To a certain extent stock markets are global, and follow closely what goes on in the USA. So when I talk about the US economy, it’s more to give a lead indicator of what is going on, and how this may effect us and the rest of the world.

Whilst in the UK the papers are mainly concerned about Brexit, globally other concerns have reared their head, where the US economy, a key driver of global growth, is having problems.

The June meeting of the Federal Open Market Committee held on Wednesday, told us that the United States economy is in danger of slowing, or recession within 12 months.

Not only have the Federal Reserve done a complete ‘U Turn’ on raising interest rates, but they are now so concerned, they are considering reducing interest rates to re stimulate the economy.

What has caused this?

The positive effects of the Trump tax cuts have been offset by tariffs and the trade war with China, where the deepening war of words has effected sentiment.

Growth indicators show a slowing of the economy. The Federal Reserve Bank of New York’s, Empire State Manufacturing Index showed the biggest monthly decline since the last US recession. Transportation also gives a lead indicator and the FTR Trucking Conditions Index looks no better and shows contraction. Industrial metals provide another indicator and the Bloomberg Industrial Metals Subindex shows the initial Trump optimism has faded.

The above said, perhaps the most important development is the highly regarded technical indicator, known as ‘the inverted yield curve’, flashing red for the first time since 2007. Yes this indicator gave warning of 2008/09.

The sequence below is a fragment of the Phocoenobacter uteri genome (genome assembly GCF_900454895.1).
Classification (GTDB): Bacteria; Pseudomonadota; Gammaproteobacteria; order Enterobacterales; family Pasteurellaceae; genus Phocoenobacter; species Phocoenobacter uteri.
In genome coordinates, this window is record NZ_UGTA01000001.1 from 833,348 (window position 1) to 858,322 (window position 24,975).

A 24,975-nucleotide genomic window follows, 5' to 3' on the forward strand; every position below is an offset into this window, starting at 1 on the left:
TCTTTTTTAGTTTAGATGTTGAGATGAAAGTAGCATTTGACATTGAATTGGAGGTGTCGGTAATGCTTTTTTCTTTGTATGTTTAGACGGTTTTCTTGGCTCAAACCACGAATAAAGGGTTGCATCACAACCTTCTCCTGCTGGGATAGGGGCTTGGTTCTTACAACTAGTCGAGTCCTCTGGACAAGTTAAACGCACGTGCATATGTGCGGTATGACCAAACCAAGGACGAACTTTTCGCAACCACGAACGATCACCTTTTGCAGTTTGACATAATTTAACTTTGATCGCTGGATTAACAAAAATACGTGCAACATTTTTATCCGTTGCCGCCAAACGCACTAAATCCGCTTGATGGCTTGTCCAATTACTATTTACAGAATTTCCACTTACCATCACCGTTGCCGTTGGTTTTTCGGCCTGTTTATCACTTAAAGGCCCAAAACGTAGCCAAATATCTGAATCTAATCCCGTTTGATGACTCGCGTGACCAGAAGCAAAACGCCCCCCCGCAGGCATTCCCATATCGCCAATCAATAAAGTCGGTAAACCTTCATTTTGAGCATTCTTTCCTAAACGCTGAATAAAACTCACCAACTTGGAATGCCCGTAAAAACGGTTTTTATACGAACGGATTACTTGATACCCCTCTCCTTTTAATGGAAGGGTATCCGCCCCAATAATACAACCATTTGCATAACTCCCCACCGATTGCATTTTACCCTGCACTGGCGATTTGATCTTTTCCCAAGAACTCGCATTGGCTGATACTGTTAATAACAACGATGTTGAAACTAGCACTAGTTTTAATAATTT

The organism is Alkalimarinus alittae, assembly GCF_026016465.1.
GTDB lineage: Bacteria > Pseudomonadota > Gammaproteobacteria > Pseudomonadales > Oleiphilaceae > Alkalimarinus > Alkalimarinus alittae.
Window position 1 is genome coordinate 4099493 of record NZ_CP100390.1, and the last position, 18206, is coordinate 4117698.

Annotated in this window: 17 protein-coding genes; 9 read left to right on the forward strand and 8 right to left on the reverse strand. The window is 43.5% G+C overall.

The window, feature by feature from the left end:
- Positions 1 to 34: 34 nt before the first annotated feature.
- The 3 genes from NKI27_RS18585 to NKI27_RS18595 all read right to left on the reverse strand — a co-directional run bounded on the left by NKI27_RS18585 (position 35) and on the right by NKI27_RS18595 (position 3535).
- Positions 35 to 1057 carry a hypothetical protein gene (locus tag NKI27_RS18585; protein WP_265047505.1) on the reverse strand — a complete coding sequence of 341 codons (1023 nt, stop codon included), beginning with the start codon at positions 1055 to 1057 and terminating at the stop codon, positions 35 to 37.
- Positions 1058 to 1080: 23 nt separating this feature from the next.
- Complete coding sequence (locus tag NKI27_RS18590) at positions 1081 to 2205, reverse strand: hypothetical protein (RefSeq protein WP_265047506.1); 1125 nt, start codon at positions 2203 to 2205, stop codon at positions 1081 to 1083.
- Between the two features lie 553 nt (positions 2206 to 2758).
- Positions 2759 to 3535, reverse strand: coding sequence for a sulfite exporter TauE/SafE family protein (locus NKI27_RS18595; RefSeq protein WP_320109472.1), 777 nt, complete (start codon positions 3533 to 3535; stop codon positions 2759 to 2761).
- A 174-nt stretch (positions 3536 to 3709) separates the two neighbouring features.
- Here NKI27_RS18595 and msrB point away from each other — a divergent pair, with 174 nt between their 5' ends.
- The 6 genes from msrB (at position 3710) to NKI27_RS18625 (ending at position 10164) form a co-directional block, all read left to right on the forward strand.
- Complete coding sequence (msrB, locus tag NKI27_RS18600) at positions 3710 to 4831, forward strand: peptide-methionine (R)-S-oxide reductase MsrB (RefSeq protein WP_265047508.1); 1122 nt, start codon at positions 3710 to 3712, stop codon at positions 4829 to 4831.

Over the last sixty years every time this indicator has flashed, the US has gone into recession in the next 12 months, apart from one time in the late 1960’s. It’s therefore regarded as pretty accurate and this is why the Fed is in reverse to try to re stimulate the economy.

So the Fed has indicated they would be open to reducing interest rates and may even have to consider QE again to re stimulate the economy.

What does this mean ? Markets are a little complacent right now, and were appeased by the prospect of the continuation of cheap money, whilst the value of cautious assets has increased, due to a ‘flight to safety’.

As we specialise in cautious investing this has increased the value of those assets within portfolios, and where the equity positions also continue to do well.

So far so good, however I am wary that bond markets are performing as if they are bracing for a recession which may not happen, and so some profit taking in this area may be due in the next few months.

We will know more in July, as its likely the Federal Reserve will cut rates or give a strong indication they will do so over the summer. This is especially the case if the trade rhetoric between the US and China worsens, or where a geo political event between Iran and the USA causes greater uncertainty.

In summary, our cautious approach continues to add value in helping to protect the downside, and where a ‘flight to safety’ has helped increase the value of the cautious holdings. We continue to remain vigilant and adaptable to the changing environment, and closer to home ongoing Brexit developments.

Sources: Bloomberg , Financial Times, Wall Street Journal

About Austyn

Austyn Smith is a leading advocate of the ‘risk managed’ approach and ‘all weather’ investing, and has been featured as a Citywire ‘Cover Star’ in 2010, 2013 and 2017.

Following his work on risk reduction strategies, in 2011 he was recognized by Citywire Wealth Manager magazine as ‘Being in a position of some influence among your peer group, and likely to take a leading role in setting the investment agenda for UK Private Client managers.’

Austyn has recently contributed to leading publications by Citywire, and the Institute of Directors, and over the years has been quoted in the Sunday Times, Mail on Sunday, The Independent, and Bloomberg Markets.

With over 25 years wealth management experience, Austyn lives with his wife and children, Black Labrador and Springer, in Beaconsfield, Bucks.